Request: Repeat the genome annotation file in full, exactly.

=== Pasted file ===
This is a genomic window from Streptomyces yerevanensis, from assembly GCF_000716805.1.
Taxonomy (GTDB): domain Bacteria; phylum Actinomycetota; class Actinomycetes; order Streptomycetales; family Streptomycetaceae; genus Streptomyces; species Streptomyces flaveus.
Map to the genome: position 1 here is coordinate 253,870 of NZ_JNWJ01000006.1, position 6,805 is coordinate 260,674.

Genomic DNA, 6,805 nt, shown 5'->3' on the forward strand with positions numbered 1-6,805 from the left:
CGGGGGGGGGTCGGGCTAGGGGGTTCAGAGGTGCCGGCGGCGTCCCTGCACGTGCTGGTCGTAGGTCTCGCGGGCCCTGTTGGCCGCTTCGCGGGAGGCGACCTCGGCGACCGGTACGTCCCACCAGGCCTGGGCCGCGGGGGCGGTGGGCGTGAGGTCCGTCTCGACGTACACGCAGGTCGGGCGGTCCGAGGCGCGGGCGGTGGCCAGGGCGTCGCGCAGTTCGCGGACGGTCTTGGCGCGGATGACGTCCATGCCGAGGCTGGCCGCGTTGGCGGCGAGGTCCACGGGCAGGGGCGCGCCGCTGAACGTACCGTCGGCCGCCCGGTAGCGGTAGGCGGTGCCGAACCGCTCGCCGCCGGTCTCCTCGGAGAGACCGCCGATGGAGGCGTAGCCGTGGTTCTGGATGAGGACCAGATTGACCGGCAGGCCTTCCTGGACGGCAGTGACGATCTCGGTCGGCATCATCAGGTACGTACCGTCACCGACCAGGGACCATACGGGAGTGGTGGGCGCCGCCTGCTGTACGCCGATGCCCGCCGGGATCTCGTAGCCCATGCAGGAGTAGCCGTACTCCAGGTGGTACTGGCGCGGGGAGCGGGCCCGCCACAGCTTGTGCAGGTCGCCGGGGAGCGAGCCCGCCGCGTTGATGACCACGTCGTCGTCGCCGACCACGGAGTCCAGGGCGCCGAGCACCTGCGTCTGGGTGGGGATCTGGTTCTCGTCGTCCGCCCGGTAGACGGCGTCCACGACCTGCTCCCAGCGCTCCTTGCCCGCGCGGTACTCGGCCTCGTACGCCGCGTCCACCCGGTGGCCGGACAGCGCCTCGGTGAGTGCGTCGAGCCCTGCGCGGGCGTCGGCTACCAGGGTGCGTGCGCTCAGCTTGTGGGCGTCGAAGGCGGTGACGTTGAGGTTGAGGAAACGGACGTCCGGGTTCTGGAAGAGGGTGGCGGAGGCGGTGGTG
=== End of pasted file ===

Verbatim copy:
This is a genomic window from Streptomyces yerevanensis, from assembly GCF_000716805.1.
Taxonomy (GTDB): domain Bacteria; phylum Actinomycetota; class Actinomycetes; order Streptomycetales; family Streptomycetaceae; genus Streptomyces; species Streptomyces flaveus.
Map to the genome: position 1 here is coordinate 253,870 of NZ_JNWJ01000006.1, position 6,805 is coordinate 260,674.

Genomic DNA, 6,805 nt, shown 5'->3' on the forward strand with positions numbered 1-6,805 from the left:
CGGGGGGGGGTCGGGCTAGGGGGTTCAGAGGTGCCGGCGGCGTCCCTGCACGTGCTGGTCGTAGGTCTCGCGGGCCCTGTTGGCCGCTTCGCGGGAGGCGACCTCGGCGACCGGTACGTCCCACCAGGCCTGGGCCGCGGGGGCGGTGGGCGTGAGGTCCGTCTCGACGTACACGCAGGTCGGGCGGTCCGAGGCGCGGGCGGTGGCCAGGGCGTCGCGCAGTTCGCGGACGGTCTTGGCGCGGATGACGTCCATGCCGAGGCTGGCCGCGTTGGCGGCGAGGTCCACGGGCAGGGGCGCGCCGCTGAACGTACCGTCGGCCGCCCGGTAGCGGTAGGCGGTGCCGAACCGCTCGCCGCCGGTCTCCTCGGAGAGACCGCCGATGGAGGCGTAGCCGTGGTTCTGGATGAGGACCAGATTGACCGGCAGGCCTTCCTGGACGGCAGTGACGATCTCGGTCGGCATCATCAGGTACGTACCGTCACCGACCAGGGACCATACGGGAGTGGTGGGCGCCGCCTGCTGTACGCCGATGCCCGCCGGGATCTCGTAGCCCATGCAGGAGTAGCCGTACTCCAGGTGGTACTGGCGCGGGGAGCGGGCCCGCCACAGCTTGTGCAGGTCGCCGGGGAGCGAGCCCGCCGCGTTGATGACCACGTCGTCGTCGCCGACCACGGAGTCCAGGGCGCCGAGCACCTGCGTCTGGGTGGGGATCTGGTTCTCGTCGTCCGCCCGGTAGACGGCGTCCACGACCTGCTCCCAGCGCTCCTTGCCCGCGCGGTACTCGGCCTCGTACGCCGCGTCCACCCGGTGGCCGGACAGCGCCTCGGTGAGTGCGTCGAGCCCTGCGCGGGCGTCGGCTACCAGGGTGCGTGCGCTCAGCTTGTGGGCGTCGAAGGCGGTGACGTTGAGGTTGAGGAAACGGACGTCCGGGTTCTGGAAGAGGGTGGCGGAGGCGGTGGTG